Britain.



Secondly, A great variety of the most bulky articles of importation can

be brought into Great Britain only, either in such ships as are above

described, or in ships of the country where those goods are produced,

and of which the owners, masters, and three-fourths of the mariners,

are of that particular country; and when imported even in ships of this

latter kind, they are subject to double aliens duty. If imported in

ships of any other country, the penalty is forfeiture of ship and goods.

When this act was made, the Dutch were, what they still are, the great

carriers of Europe; and by this regulation they were entirely excluded

from being the carriers to Great Britain, or from importing to us the

goods of any other European country.



Thirdly, A great variety of the most bulky articles of importation are

prohibited from being imported, even in British ships, from any country

but that in which they are produced, under pain of forfeiting ship and

cargo. This regulation, too, was probably intended against the Dutch.

Holland was then, as now, the great emporium for all European goods; and

by this regulation, British ships were hindered from loading in Holland

the goods of any other European country.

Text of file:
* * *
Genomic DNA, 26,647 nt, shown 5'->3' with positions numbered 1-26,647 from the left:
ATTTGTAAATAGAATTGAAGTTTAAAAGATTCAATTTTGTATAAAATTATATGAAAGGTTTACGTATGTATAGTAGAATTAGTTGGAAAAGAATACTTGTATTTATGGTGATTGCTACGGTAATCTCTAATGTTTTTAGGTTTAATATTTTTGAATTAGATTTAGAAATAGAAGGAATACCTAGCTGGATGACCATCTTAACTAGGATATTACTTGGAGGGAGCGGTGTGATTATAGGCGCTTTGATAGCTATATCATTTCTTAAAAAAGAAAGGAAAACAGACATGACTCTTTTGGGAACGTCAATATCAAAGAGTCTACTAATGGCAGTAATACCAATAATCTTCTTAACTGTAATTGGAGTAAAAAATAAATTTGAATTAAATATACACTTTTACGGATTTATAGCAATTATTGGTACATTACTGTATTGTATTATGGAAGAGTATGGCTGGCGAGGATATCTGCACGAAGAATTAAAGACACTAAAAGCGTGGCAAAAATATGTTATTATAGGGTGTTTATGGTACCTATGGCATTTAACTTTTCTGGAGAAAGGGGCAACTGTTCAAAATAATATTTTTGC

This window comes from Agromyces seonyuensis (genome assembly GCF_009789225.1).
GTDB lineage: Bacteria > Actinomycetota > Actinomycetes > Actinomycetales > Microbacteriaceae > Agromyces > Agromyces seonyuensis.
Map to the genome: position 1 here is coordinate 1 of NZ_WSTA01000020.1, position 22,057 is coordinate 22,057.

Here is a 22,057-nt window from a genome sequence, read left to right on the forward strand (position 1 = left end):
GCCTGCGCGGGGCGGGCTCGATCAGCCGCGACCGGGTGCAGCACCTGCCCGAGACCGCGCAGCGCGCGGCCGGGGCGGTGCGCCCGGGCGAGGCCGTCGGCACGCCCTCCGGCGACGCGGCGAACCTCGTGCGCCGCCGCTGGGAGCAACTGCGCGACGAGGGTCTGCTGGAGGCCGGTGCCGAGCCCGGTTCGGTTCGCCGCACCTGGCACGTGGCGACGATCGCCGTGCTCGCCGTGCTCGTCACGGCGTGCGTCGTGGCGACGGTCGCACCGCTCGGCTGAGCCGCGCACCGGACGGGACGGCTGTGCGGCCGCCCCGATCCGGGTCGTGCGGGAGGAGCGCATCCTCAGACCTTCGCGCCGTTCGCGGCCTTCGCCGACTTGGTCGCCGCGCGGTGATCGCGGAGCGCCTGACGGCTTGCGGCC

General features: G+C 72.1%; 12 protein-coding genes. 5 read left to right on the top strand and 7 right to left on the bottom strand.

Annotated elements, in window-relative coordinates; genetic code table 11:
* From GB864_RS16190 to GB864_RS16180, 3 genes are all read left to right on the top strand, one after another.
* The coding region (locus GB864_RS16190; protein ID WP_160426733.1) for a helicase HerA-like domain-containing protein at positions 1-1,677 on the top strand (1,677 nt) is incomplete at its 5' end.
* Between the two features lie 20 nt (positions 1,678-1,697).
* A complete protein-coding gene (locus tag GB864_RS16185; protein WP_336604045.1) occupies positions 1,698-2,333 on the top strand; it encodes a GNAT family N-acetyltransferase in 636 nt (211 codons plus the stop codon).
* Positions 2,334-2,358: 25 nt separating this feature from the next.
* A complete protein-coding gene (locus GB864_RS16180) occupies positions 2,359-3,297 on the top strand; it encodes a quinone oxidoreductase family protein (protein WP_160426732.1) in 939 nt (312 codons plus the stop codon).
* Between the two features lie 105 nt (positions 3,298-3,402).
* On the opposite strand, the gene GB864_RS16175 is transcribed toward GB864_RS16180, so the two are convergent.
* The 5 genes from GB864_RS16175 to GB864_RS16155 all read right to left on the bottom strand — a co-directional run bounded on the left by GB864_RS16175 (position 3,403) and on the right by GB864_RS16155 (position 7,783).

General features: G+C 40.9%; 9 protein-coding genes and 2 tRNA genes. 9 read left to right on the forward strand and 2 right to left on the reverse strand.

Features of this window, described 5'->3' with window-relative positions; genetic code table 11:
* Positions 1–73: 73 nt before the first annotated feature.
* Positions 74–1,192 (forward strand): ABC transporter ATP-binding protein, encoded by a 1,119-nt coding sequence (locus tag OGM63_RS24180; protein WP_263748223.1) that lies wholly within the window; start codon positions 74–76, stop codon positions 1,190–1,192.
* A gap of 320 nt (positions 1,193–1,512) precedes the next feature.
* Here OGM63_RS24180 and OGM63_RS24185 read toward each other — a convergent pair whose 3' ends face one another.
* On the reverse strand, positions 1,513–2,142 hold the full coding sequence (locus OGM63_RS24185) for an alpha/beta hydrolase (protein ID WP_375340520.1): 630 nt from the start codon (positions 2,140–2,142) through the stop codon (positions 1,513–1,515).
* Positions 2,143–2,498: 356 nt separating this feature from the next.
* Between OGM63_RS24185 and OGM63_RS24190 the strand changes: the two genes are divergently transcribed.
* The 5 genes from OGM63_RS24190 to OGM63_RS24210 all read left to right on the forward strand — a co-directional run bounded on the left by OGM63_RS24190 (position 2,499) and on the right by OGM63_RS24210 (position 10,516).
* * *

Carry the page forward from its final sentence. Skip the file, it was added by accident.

Fourthly, Salt fish of all kinds, whale fins, whalebone, oil, and

blubber, not caught by and cured on board British vessels, when imported

into Great Britain, are subject to double aliens duty. The Dutch, as

they are still the principal, were then the only fishers in Europe that

attempted to supply foreign nations with fish. By this regulation, a

very heavy burden was laid upon their supplying Great Britain.



When the act of navigation was made, though England and Holland were not

actually at war, the most violent animosity subsisted between the two

nations. It had begun during the government of the long parliament,

which first framed this act, and it broke out soon after in the

Dutch wars, during that of the Protector and of Charles II. It is not

impossible, therefore, that some of the regulations of this famous act

may have proceeded from national animosity. They are as wise, however,

as if they had all been dictated by the most deliberate wisdom. National

animosity, at that particular time, aimed at the very same object which

the most deliberate wisdom would have recommended, the diminution of the